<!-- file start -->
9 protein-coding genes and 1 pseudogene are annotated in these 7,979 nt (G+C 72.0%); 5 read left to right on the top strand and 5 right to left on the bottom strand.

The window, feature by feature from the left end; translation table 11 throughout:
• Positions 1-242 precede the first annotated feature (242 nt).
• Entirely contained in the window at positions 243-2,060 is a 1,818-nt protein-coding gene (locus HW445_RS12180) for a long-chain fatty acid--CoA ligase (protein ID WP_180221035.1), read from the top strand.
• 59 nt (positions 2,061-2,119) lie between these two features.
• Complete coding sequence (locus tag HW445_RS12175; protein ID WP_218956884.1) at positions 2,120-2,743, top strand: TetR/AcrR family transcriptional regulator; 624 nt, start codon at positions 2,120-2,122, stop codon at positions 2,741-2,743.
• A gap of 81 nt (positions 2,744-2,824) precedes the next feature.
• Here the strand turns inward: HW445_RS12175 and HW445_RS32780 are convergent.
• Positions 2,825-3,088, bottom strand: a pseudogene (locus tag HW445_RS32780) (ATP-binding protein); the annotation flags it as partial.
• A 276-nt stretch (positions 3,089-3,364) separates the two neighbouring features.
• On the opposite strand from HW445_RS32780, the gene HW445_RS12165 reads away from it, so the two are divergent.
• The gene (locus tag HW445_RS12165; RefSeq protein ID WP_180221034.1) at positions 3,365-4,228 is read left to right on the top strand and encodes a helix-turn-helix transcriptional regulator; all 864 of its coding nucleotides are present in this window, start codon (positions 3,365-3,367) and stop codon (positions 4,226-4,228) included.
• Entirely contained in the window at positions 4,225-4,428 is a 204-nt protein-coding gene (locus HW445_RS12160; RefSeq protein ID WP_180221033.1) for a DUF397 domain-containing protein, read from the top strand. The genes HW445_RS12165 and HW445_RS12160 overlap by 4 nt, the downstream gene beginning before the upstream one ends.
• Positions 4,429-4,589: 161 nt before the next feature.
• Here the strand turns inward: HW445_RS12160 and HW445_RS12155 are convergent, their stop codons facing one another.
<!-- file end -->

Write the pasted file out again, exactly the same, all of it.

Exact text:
9 protein-coding genes and 1 pseudogene are annotated in these 7,979 nt (G+C 72.0%); 5 read left to right on the top strand and 5 right to left on the bottom strand.

The window, feature by feature from the left end; translation table 11 throughout:
• Positions 1-242 precede the first annotated feature (242 nt).
• Entirely contained in the window at positions 243-2,060 is a 1,818-nt protein-coding gene (locus HW445_RS12180) for a long-chain fatty acid--CoA ligase (protein ID WP_180221035.1), read from the top strand.
• 59 nt (positions 2,061-2,119) lie between these two features.
• Complete coding sequence (locus tag HW445_RS12175; protein ID WP_218956884.1) at positions 2,120-2,743, top strand: TetR/AcrR family transcriptional regulator; 624 nt, start codon at positions 2,120-2,122, stop codon at positions 2,741-2,743.
• A gap of 81 nt (positions 2,744-2,824) precedes the next feature.
• Here the strand turns inward: HW445_RS12175 and HW445_RS32780 are convergent.
• Positions 2,825-3,088, bottom strand: a pseudogene (locus tag HW445_RS32780) (ATP-binding protein); the annotation flags it as partial.
• A 276-nt stretch (positions 3,089-3,364) separates the two neighbouring features.
• On the opposite strand from HW445_RS32780, the gene HW445_RS12165 reads away from it, so the two are divergent.
• The gene (locus tag HW445_RS12165; RefSeq protein ID WP_180221034.1) at positions 3,365-4,228 is read left to right on the top strand and encodes a helix-turn-helix transcriptional regulator; all 864 of its coding nucleotides are present in this window, start codon (positions 3,365-3,367) and stop codon (positions 4,226-4,228) included.
• Entirely contained in the window at positions 4,225-4,428 is a 204-nt protein-coding gene (locus HW445_RS12160; RefSeq protein ID WP_180221033.1) for a DUF397 domain-containing protein, read from the top strand. The genes HW445_RS12165 and HW445_RS12160 overlap by 4 nt, the downstream gene beginning before the upstream one ends.
• Positions 4,429-4,589: 161 nt before the next feature.
• Here the strand turns inward: HW445_RS12160 and HW445_RS12155 are convergent, their stop codons facing one another.